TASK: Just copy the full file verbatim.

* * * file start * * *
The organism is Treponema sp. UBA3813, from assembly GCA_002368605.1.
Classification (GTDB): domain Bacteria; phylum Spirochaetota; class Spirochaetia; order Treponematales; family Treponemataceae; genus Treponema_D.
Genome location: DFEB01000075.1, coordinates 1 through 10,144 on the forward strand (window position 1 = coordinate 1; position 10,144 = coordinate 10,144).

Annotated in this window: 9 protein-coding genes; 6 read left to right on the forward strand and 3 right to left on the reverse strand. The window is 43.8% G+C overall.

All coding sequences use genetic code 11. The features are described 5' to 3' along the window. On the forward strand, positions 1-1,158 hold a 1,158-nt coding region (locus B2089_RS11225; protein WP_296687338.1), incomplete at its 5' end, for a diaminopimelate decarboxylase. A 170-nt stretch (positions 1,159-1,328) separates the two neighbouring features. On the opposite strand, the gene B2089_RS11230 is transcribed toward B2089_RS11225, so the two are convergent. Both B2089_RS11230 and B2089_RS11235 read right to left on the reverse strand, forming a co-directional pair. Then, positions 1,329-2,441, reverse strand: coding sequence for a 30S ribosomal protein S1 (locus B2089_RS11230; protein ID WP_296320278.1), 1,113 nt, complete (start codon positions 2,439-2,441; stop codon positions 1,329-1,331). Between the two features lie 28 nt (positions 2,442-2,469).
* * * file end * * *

The organism is Treponema sp. UBA3813, from assembly GCA_002368605.1.
Classification (GTDB): domain Bacteria; phylum Spirochaetota; class Spirochaetia; order Treponematales; family Treponemataceae; genus Treponema_D.
Genome location: DFEB01000075.1, coordinates 1 through 10,144 on the forward strand (window position 1 = coordinate 1; position 10,144 = coordinate 10,144).

Annotated in this window: 9 protein-coding genes; 6 read left to right on the forward strand and 3 right to left on the reverse strand. The window is 43.8% G+C overall.

All coding sequences use genetic code 11. The features are described 5' to 3' along the window. On the forward strand, positions 1-1,158 hold a 1,158-nt coding region (locus B2089_RS11225; protein WP_296687338.1), incomplete at its 5' end, for a diaminopimelate decarboxylase. A 170-nt stretch (positions 1,159-1,328) separates the two neighbouring features. On the opposite strand, the gene B2089_RS11230 is transcribed toward B2089_RS11225, so the two are convergent. Both B2089_RS11230 and B2089_RS11235 read right to left on the reverse strand, forming a co-directional pair. Then, positions 1,329-2,441, reverse strand: coding sequence for a 30S ribosomal protein S1 (locus B2089_RS11230; protein ID WP_296320278.1), 1,113 nt, complete (start codon positions 2,439-2,441; stop codon positions 1,329-1,331). Between the two features lie 28 nt (positions 2,442-2,469).